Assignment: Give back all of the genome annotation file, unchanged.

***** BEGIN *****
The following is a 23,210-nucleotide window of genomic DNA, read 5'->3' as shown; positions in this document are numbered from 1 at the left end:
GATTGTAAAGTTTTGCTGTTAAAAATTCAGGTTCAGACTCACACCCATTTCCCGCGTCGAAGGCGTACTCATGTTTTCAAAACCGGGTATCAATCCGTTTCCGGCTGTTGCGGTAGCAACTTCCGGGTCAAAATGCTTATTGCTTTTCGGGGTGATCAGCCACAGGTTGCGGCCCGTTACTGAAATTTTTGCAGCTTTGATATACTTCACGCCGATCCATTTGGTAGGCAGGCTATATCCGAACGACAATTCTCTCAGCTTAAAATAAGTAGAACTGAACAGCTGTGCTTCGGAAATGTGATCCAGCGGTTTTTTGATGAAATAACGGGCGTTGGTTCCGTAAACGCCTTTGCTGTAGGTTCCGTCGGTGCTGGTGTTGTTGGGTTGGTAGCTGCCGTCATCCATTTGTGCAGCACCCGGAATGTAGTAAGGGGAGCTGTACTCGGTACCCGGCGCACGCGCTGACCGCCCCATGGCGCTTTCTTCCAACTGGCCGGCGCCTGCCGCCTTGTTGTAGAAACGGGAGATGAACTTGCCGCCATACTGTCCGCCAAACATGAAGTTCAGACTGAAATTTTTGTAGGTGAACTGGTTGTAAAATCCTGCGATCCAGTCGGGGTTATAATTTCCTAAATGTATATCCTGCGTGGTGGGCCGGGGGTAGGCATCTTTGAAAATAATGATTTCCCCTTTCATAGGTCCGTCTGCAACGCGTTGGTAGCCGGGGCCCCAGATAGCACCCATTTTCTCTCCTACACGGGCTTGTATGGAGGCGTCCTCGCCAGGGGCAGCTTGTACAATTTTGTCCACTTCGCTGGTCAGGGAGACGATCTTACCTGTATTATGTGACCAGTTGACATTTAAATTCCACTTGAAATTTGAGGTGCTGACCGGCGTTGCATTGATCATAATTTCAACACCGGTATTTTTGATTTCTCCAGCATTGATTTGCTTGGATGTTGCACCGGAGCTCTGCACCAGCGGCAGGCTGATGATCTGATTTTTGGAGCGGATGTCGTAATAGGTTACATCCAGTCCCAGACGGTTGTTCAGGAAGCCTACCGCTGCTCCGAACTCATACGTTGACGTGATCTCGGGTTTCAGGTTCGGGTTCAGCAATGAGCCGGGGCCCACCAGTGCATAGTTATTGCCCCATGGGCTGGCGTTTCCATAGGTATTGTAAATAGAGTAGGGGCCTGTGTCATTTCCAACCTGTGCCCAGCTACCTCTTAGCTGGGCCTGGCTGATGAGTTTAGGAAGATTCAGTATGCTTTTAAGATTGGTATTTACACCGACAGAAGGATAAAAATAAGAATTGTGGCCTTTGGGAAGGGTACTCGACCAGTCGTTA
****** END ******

The following is a 23,210-nucleotide window of genomic DNA, read 5'->3' as shown; positions in this document are numbered from 1 at the left end:
GATTGTAAAGTTTTGCTGTTAAAAATTCAGGTTCAGACTCACACCCATTTCCCGCGTCGAAGGCGTACTCATGTTTTCAAAACCGGGTATCAATCCGTTTCCGGCTGTTGCGGTAGCAACTTCCGGGTCAAAATGCTTATTGCTTTTCGGGGTGATCAGCCACAGGTTGCGGCCCGTTACTGAAATTTTTGCAGCTTTGATATACTTCACGCCGATCCATTTGGTAGGCAGGCTATATCCGAACGACAATTCTCTCAGCTTAAAATAAGTAGAACTGAACAGCTGTGCTTCGGAAATGTGATCCAGCGGTTTTTTGATGAAATAACGGGCGTTGGTTCCGTAAACGCCTTTGCTGTAGGTTCCGTCGGTGCTGGTGTTGTTGGGTTGGTAGCTGCCGTCATCCATTTGTGCAGCACCCGGAATGTAGTAAGGGGAGCTGTACTCGGTACCCGGCGCACGCGCTGACCGCCCCATGGCGCTTTCTTCCAACTGGCCGGCGCCTGCCGCCTTGTTGTAGAAACGGGAGATGAACTTGCCGCCATACTGTCCGCCAAACATGAAGTTCAGACTGAAATTTTTGTAGGTGAACTGGTTGTAAAATCCTGCGATCCAGTCGGGGTTATAATTTCCTAAATGTATATCCTGCGTGGTGGGCCGGGGGTAGGCATCTTTGAAAATAATGATTTCCCCTTTCATAGGTCCGTCTGCAACGCGTTGGTAGCCGGGGCCCCAGATAGCACCCATTTTCTCTCCTACACGGGCTTGTATGGAGGCGTCCTCGCCAGGGGCAGCTTGTACAATTTTGTCCACTTCGCTGGTCAGGGAGACGATCTTACCTGTATTATGTGACCAGTTGACATTTAAATTCCACTTGAAATTTGAGGTGCTGACCGGCGTTGCATTGATCATAATTTCAACACCGGTATTTTTGATTTCTCCAGCATTGATTTGCTTGGATGTTGCACCGGAGCTCTGCACCAGCGGCAGGCTGATGATCTGATTTTTGGAGCGGATGTCGTAATAGGTTACATCCAGTCCCAGACGGTTGTTCAGGAAGCCTACCGCTGCTCCGAACTCATACGTTGACGTGATCTCGGGTTTCAGGTTCGGGTTCAGCAATGAGCCGGGGCCCACCAGTGCATAGTTATTGCCCCATGGGCTGGCGTTTCCATAGGTATTGTAAATAGAGTAGGGGCCTGTGTCATTTCCAACCTGTGCCCAGCTACCTCTTAGCTGGGCCTGGCTGATGAGTTTAGGAAGATTCAGTATGCTTTTAAGATTGGTATTTACACCGACAGAAGGATAAAAATAAGAATTGTGGCCTTTGGGAAGGGTACTCGACCAGTCGTTA